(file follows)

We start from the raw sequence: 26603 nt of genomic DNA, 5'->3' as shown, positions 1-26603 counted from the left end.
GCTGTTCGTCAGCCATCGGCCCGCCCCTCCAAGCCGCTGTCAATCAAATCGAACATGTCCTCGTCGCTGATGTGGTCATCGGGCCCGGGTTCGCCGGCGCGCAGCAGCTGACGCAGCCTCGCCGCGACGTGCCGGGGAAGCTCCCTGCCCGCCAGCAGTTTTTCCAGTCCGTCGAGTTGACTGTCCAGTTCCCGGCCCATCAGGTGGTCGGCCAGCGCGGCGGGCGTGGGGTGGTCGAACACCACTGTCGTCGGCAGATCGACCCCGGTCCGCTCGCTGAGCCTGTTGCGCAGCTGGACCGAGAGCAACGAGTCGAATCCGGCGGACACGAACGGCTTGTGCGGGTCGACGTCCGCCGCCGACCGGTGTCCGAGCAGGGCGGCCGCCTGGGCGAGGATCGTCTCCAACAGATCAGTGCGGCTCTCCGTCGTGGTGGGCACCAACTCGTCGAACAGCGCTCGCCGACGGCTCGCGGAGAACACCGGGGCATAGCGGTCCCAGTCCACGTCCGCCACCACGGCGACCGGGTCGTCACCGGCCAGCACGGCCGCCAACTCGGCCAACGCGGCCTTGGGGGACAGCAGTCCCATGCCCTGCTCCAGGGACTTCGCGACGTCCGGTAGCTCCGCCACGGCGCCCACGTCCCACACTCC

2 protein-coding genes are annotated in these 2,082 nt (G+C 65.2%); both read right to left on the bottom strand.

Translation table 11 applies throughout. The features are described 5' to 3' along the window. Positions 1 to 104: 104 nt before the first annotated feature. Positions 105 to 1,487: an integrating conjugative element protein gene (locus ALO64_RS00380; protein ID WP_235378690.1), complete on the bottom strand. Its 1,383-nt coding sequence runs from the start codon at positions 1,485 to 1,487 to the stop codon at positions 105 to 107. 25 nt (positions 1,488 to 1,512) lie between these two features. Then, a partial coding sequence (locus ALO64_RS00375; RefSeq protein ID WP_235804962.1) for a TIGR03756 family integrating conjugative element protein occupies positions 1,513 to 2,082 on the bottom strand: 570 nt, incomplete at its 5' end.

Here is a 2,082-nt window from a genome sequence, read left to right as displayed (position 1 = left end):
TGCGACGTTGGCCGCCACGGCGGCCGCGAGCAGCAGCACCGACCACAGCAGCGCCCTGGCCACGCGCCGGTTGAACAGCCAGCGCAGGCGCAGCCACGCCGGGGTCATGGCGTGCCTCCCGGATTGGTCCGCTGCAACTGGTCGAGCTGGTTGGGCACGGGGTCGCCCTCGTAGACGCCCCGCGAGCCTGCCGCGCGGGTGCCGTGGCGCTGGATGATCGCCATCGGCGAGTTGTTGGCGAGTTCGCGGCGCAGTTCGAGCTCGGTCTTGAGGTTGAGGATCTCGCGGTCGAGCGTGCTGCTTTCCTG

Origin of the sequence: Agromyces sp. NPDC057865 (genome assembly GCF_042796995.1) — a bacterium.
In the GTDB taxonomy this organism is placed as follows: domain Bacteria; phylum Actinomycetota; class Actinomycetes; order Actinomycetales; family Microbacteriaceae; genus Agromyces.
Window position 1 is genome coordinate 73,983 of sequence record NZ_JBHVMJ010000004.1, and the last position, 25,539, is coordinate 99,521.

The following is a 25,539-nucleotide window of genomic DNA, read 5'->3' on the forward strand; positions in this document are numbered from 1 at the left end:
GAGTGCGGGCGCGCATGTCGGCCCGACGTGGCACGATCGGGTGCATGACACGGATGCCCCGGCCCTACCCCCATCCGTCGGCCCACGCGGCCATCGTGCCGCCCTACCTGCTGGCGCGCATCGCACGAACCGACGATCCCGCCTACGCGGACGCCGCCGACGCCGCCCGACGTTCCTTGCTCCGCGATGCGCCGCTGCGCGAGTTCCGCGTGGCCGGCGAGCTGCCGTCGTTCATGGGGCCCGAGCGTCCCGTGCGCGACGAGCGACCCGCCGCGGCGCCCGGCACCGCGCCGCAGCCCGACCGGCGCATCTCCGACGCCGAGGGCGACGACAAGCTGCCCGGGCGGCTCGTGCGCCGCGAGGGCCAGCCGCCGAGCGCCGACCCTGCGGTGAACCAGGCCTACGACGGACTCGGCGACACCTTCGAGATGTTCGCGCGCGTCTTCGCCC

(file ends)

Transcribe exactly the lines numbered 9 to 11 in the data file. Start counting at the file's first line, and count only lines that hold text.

Window position 1 is genome coordinate 73,983 of sequence record NZ_JBHVMJ010000004.1, and the last position, 25,539, is coordinate 99,521.

The following is a 25,539-nucleotide window of genomic DNA, read 5'->3' on the forward strand; positions in this document are numbered from 1 at the left end:
GAGTGCGGGCGCGCATGTCGGCCCGACGTGGCACGATCGGGTGCATGACACGGATGCCCCGGCCCTACCCCCATCCGTCGGCCCACGCGGCCATCGTGCCGCCCTACCTGCTGGCGCGCATCGCACGAACCGACGATCCCGCCTACGCGGACGCCGCCGACGCCGCCCGACGTTCCTTGCTCCGCGATGCGCCGCTGCGCGAGTTCCGCGTGGCCGGCGAGCTGCCGTCGTTCATGGGGCCCGAGCGTCCCGTGCGCGACGAGCGACCCGCCGCGGCGCCCGGCACCGCGCCGCAGCCCGACCGGCGCATCTCCGACGCCGAGGGCGACGACAAGCTGCCCGGGCGGCTCGTGCGCCGCGAGGGCCAGCCGCCGAGCGCCGACCCTGCGGTGAACCAGGCCTACGACGGACTCGGCGACACCTTCGAGATGTTCGCGCGCGTCTTCGCCC